Updates to the presentation on SkyDrive are automatically reflected on the page where the presentation is embedded.

Embedded PowerPoint presentation

Note: Any animation effects on slides or transitions between slides are not visible in the embedded viewer, and media such as audio or video does not play in the embedded presentation.

Step 1: Make your presentation public

Before you can embed a presentation on your web page the presentation must be available to view publicly.

If you are creating a new presentation, there are two ways to store it publically on Windows Live SkyDrive. One method is simplest if you are creating your presentation in the PowerPoint desktop application; the other method is simple if you are creating a presentation in your web browser, in PowerPoint Web App.

If you have an existing presentation that you want to embed on a web page, you can upload it to a public folder in your SkyDrive. Or, if it’s already stored in a personal folder on your SkyDrive, you can move it to a public folder.

  1. Sign in to http://office.live.com.
    If you don’t yet have a Windows Live ID, click Sign up on the Windows Live page.
  2. Click New, and then click Folder.
    Create New Document
  3. Type a name for the folder, and then next to Share with, click Change.
  4. Move the slider to Everyone, and then click Next.


In the PowerPoint desktop application

Create the presentation in the PowerPoint desktop application, and then save it in a public folder on SkyDrive.

  • If you have Microsoft PowerPoint 2010, save the presentation directly on SkyDrive by clicking Save & Send in the backstage view (click File). Click Save to Web, and then double-click your public folder after you are signed in to Windows Live.
    If you don’t yet have a Windows Live ID, click Sign up for Windows Live SkyDrive.
  • If you have an earlier version of PowerPoint, save the presentation on your computer and then upload it to SkyDrive by signing in at http://office.live.com and going to your public folder.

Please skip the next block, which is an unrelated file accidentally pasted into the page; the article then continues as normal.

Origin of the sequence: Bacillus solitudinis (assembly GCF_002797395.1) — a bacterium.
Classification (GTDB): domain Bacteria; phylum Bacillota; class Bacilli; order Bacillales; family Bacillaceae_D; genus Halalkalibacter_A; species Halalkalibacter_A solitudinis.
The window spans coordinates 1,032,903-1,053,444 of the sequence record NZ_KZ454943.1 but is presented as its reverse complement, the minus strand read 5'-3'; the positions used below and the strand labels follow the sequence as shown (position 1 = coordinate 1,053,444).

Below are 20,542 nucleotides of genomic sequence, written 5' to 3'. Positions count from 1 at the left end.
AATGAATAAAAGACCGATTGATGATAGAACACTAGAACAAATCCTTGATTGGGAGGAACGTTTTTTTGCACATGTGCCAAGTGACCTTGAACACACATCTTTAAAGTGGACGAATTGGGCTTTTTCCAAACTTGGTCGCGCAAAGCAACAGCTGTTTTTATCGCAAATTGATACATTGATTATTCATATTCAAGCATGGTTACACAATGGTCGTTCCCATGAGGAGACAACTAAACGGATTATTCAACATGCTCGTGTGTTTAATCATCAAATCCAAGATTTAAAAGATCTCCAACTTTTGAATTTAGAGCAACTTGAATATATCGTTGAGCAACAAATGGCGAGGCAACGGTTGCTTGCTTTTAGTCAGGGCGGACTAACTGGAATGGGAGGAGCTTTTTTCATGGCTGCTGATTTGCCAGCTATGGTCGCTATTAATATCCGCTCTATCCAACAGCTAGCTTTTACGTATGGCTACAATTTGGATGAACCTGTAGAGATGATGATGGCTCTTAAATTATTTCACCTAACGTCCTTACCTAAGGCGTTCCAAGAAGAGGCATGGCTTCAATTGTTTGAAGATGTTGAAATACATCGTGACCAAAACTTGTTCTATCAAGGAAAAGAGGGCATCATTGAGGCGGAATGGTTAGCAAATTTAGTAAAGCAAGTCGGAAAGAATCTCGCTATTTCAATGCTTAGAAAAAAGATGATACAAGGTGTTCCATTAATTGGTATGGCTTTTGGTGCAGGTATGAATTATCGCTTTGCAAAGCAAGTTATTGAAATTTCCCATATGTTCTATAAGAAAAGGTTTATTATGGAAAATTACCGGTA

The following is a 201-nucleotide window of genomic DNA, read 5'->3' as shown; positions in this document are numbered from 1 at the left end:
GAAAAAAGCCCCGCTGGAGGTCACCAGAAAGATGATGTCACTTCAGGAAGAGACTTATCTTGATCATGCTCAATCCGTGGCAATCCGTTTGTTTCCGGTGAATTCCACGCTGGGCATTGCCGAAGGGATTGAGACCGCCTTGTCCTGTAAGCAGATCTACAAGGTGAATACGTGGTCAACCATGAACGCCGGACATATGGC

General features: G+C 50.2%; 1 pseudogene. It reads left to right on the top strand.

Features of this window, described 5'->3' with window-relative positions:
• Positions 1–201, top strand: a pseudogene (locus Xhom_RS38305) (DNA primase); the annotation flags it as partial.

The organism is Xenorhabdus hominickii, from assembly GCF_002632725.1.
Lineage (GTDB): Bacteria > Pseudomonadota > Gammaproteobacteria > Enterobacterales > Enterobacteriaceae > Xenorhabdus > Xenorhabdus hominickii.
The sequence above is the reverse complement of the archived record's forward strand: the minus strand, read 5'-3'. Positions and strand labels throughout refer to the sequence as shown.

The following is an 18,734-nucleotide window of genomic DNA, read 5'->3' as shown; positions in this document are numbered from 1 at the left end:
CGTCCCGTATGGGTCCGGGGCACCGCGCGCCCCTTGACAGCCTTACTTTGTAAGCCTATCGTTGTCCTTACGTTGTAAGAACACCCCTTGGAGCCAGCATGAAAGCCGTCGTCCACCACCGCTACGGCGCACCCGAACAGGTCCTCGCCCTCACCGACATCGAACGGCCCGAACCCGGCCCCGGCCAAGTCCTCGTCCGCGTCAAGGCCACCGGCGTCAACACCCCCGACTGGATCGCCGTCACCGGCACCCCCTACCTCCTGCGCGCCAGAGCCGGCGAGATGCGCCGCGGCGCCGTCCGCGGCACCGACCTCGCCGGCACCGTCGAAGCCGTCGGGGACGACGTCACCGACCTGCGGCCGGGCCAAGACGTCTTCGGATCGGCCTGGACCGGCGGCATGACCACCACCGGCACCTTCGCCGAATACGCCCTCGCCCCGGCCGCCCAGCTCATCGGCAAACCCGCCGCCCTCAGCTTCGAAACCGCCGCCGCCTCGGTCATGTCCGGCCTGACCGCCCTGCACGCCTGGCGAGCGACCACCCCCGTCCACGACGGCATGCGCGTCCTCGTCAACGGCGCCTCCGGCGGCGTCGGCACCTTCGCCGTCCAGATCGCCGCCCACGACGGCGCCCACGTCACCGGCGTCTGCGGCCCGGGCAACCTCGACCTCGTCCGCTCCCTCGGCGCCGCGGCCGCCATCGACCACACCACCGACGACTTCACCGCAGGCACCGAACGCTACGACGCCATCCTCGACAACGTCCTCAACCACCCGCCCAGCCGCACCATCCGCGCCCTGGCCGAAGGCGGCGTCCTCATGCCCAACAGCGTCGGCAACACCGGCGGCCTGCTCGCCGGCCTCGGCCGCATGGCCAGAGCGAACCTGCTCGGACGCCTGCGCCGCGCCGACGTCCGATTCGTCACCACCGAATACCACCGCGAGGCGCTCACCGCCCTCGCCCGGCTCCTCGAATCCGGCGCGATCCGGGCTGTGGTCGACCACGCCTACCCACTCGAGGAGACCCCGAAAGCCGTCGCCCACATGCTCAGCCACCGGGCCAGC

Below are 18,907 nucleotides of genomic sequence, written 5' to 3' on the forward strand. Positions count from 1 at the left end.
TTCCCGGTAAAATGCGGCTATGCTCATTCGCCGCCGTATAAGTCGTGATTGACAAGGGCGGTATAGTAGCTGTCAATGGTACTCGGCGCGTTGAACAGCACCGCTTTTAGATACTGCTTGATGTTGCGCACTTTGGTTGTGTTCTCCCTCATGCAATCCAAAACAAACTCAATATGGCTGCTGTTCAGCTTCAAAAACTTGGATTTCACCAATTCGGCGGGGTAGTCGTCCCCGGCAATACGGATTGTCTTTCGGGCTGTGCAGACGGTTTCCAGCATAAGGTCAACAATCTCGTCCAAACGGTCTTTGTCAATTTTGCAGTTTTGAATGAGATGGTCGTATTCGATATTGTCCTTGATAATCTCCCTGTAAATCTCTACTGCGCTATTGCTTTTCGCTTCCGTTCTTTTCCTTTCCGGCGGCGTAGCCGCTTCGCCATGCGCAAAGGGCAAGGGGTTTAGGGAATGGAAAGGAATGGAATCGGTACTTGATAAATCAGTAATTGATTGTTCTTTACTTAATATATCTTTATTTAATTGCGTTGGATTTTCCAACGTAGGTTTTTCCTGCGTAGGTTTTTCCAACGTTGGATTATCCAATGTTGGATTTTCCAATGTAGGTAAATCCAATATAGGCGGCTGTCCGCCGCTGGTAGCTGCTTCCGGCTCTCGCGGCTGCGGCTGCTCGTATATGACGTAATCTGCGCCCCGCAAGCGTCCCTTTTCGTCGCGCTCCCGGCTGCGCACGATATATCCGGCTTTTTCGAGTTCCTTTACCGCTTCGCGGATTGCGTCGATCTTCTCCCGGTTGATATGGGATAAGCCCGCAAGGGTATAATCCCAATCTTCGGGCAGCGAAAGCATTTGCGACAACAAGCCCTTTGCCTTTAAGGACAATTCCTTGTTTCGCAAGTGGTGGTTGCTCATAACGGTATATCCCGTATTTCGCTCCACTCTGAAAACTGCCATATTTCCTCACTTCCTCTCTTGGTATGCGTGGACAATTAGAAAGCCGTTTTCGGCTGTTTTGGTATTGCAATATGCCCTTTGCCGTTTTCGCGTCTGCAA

If you don’t yet have a Windows Live ID, click Sign up on the Windows Live page.

For more information about saving Microsoft Office documents on SkyDrive see Store a file for Office Web Apps in Windows Live.


In PowerPoint Web App

  1. Go to http://office.live.com, and sign in with your Windows Live ID.
    Don’t have a Windows ID? Click Sign up on the Windows Live page.
  2. Near the top of the page point to Office, and then click New PowerPoint presentation.
  3. Type a name for the presentation, and then click Save.
    The presentation opens for editing in PowerPoint Web App, and your changes are saved automatically.
  4. To make the presentation public, click File, click Share, and under Who can access this, move the slider to Everyone.
  5. When you are finished, click Close near the top of the web page.

Upload or move an existing presentation

If the presentation is stored on your computer, do the following to upload it:

  1. Sign in at http://office.live.com and go to your public folder.
    If you don’t yet have a Windows Live ID, click Sign up on the Windows Live page.
  2. Click Browse, locate the presentation on your computer, and then double-click it.
  3. Click Upload.

Note: If you have a lot of files to upload, click Install the upload tool. When the Windows Live upload tool is installed you will be able to select multiple files to upload.

If the presentation is stored in a personal folder on your SkyDrive, do the following to move it to a public folder:

  1. Sign in at http://office.live.com and go to your personal folder.
  2. Point to the presentation, click More in the menu that appears, and then click Move.
  3. Click the name of the public folder.

Note: If the folder already contains a presentation with the same file name as the presentation you are moving, that presentation will be replaced with the presentation you are moving. To prevent this from happening, rename the file. Click Cancel. Point to the presentation, click More, and click Rename. Then, type a new name, and click Save. Now you can proceed by repeating Step 2.

  1. Click Move this file into YourFolderName.


Step 2: Copy the HTML tag from PowerPoint Web App

  1. Sign in to Windows Live at http://office.live.com.
  2. Near the top of the page point to Office, and then click Your documents.